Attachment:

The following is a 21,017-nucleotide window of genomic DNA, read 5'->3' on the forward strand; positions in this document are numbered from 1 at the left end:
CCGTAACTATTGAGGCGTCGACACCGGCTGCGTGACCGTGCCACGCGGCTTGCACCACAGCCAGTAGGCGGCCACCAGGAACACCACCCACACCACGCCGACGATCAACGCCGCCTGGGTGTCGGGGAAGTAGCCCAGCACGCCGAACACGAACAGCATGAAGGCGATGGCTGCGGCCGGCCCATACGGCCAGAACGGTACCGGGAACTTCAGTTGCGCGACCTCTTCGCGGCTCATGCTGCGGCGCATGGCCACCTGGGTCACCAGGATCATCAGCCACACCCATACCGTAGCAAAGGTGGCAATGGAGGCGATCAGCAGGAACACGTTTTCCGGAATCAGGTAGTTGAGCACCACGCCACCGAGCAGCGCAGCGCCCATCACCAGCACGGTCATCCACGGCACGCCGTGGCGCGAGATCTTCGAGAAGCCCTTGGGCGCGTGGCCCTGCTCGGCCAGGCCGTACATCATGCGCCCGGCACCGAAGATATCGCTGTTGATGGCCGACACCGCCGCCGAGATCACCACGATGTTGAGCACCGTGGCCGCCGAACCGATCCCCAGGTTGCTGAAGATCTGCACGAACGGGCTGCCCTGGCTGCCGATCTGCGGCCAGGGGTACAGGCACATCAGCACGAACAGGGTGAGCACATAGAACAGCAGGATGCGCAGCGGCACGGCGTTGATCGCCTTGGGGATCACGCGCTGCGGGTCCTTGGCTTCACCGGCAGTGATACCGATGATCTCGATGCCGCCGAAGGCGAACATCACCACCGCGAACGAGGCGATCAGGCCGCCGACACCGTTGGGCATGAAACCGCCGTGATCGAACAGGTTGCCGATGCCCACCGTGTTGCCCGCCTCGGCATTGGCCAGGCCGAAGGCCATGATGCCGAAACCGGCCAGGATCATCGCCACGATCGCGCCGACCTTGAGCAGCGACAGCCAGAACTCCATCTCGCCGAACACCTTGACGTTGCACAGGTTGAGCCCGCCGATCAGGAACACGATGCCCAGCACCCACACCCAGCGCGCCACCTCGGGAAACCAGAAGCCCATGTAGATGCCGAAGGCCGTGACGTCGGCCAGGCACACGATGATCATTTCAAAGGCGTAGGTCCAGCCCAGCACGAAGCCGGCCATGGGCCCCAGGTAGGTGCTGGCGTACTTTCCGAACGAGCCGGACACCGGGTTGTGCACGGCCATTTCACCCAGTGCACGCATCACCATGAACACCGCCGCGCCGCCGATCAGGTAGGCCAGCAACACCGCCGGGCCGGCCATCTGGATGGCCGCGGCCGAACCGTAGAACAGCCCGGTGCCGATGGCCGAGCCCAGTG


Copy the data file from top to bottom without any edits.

The following is a 21,017-nucleotide window of genomic DNA, read 5'->3' on the forward strand; positions in this document are numbered from 1 at the left end:
CCGTAACTATTGAGGCGTCGACACCGGCTGCGTGACCGTGCCACGCGGCTTGCACCACAGCCAGTAGGCGGCCACCAGGAACACCACCCACACCACGCCGACGATCAACGCCGCCTGGGTGTCGGGGAAGTAGCCCAGCACGCCGAACACGAACAGCATGAAGGCGATGGCTGCGGCCGGCCCATACGGCCAGAACGGTACCGGGAACTTCAGTTGCGCGACCTCTTCGCGGCTCATGCTGCGGCGCATGGCCACCTGGGTCACCAGGATCATCAGCCACACCCATACCGTAGCAAAGGTGGCAATGGAGGCGATCAGCAGGAACACGTTTTCCGGAATCAGGTAGTTGAGCACCACGCCACCGAGCAGCGCAGCGCCCATCACCAGCACGGTCATCCACGGCACGCCGTGGCGCGAGATCTTCGAGAAGCCCTTGGGCGCGTGGCCCTGCTCGGCCAGGCCGTACATCATGCGCCCGGCACCGAAGATATCGCTGTTGATGGCCGACACCGCCGCCGAGATCACCACGATGTTGAGCACCGTGGCCGCCGAACCGATCCCCAGGTTGCTGAAGATCTGCACGAACGGGCTGCCCTGGCTGCCGATCTGCGGCCAGGGGTACAGGCACATCAGCACGAACAGGGTGAGCACATAGAACAGCAGGATGCGCAGCGGCACGGCGTTGATCGCCTTGGGGATCACGCGCTGCGGGTCCTTGGCTTCACCGGCAGTGATACCGATGATCTCGATGCCGCCGAAGGCGAACATCACCACCGCGAACGAGGCGATCAGGCCGCCGACACCGTTGGGCATGAAACCGCCGTGATCGAACAGGTTGCCGATGCCCACCGTGTTGCCCGCCTCGGCATTGGCCAGGCCGAAGGCCATGATGCCGAAACCGGCCAGGATCATCGCCACGATCGCGCCGACCTTGAGCAGCGACAGCCAGAACTCCATCTCGCCGAACACCTTGACGTTGCACAGGTTGAGCCCGCCGATCAGGAACACGATGCCCAGCACCCACACCCAGCGCGCCACCTCGGGAAACCAGAAGCCCATGTAGATGCCGAAGGCCGTGACGTCGGCCAGGCACACGATGATCATTTCAAAGGCGTAGGTCCAGCCCAGCACGAAGCCGGCCATGGGCCCCAGGTAGGTGCTGGCGTACTTTCCGAACGAGCCGGACACCGGGTTGTGCACGGCCATTTCACCCAGTGCACGCATCACCATGAACACCGCCGCGCCGCCGATCAGGTAGGCCAGCAACACCGCCGGGCCGGCCATCTGGATGGCCGCGGCCGAACCGTAGAACAGCCCGGTGCCGATGGCCGAGCCCAGTG